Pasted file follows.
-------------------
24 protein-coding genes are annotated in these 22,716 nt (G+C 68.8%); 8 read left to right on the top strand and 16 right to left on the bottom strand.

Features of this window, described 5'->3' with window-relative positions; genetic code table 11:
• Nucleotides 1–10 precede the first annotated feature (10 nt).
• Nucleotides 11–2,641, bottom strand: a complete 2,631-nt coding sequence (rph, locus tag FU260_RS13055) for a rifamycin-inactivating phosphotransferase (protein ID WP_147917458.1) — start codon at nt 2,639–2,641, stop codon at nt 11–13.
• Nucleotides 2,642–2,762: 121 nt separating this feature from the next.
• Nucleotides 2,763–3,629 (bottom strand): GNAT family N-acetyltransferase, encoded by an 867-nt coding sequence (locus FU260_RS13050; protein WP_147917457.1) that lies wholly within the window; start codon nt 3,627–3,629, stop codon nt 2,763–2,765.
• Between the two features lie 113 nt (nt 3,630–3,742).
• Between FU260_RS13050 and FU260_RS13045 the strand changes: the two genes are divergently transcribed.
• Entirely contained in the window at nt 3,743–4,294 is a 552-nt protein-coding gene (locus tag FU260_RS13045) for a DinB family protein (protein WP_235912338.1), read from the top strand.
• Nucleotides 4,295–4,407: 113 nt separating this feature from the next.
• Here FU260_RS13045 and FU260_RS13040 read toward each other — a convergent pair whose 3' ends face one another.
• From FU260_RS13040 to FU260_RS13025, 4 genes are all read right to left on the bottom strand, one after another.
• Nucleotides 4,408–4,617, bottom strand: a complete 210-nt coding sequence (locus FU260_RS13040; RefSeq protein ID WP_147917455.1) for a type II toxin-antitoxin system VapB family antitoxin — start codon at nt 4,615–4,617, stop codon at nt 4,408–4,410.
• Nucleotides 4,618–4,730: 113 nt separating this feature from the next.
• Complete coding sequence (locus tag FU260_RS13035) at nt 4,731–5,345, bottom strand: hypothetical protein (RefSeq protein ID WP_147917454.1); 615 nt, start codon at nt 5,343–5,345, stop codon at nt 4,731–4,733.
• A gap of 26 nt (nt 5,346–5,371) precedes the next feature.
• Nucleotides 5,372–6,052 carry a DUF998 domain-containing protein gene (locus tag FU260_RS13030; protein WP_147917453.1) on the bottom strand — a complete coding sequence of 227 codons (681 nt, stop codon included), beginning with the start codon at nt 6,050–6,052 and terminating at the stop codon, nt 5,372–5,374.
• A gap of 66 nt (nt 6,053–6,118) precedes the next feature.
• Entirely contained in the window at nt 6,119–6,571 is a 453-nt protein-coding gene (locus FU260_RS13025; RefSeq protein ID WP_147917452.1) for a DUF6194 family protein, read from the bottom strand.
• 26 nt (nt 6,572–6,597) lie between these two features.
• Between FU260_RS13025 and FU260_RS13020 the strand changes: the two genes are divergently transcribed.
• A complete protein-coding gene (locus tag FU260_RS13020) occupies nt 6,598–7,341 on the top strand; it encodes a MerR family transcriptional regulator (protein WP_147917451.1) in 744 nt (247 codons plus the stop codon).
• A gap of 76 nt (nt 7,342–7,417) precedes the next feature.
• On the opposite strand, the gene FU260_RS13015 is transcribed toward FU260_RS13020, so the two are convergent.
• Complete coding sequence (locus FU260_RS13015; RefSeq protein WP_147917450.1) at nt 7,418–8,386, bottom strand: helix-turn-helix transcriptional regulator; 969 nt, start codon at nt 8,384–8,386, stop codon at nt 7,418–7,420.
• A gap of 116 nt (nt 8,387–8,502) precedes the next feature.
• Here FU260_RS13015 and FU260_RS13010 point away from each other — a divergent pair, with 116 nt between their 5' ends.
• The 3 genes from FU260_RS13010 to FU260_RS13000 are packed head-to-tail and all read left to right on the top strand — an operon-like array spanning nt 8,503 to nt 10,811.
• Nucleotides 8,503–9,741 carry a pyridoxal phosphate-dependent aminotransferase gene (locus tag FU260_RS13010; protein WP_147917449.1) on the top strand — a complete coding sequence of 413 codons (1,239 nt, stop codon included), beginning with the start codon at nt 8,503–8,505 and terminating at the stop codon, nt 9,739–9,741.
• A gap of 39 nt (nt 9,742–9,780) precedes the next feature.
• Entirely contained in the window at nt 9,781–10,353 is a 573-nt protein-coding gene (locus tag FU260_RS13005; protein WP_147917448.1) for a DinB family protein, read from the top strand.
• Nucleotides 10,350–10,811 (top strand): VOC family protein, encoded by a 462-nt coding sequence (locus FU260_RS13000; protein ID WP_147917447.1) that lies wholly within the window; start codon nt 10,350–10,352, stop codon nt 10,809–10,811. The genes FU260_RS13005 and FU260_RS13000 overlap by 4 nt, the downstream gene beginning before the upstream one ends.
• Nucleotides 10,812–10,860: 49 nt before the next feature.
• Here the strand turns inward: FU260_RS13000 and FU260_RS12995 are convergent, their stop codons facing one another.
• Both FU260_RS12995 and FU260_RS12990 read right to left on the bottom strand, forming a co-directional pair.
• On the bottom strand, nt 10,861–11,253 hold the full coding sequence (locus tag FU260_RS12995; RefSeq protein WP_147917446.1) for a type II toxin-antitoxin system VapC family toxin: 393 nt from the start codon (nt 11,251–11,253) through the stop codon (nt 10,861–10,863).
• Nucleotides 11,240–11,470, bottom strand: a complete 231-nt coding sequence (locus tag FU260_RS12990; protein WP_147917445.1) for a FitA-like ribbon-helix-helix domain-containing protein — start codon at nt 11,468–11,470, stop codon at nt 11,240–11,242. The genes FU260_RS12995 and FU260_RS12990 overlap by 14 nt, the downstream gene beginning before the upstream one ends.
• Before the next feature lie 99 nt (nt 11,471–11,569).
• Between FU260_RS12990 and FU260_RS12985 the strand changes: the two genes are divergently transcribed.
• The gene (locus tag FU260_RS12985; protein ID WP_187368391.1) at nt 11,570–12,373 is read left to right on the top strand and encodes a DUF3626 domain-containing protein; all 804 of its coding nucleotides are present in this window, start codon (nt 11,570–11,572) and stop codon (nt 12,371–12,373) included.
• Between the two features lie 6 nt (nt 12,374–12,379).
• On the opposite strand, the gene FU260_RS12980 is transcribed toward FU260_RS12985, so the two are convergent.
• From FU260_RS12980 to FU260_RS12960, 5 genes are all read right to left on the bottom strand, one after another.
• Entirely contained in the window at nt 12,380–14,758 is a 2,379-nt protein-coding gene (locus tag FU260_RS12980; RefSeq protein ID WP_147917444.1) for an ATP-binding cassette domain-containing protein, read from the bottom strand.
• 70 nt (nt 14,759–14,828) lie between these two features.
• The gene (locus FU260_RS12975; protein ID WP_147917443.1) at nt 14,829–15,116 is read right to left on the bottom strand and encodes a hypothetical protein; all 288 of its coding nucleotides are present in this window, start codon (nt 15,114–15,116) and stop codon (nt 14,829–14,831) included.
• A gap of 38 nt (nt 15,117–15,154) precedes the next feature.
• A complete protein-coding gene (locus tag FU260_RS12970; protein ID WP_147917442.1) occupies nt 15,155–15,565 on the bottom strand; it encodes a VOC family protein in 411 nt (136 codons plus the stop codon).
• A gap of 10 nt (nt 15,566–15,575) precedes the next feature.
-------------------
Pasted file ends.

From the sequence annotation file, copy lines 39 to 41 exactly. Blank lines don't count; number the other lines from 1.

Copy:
• Between FU260_RS12990 and FU260_RS12985 the strand changes: the two genes are divergently transcribed.
• The gene (locus tag FU260_RS12985; protein ID WP_187368391.1) at nt 11,570–12,373 is read left to right on the top strand and encodes a DUF3626 domain-containing protein; all 804 of its coding nucleotides are present in this window, start codon (nt 11,570–11,572) and stop codon (nt 12,371–12,373) included.
• Between the two features lie 6 nt (nt 12,374–12,379).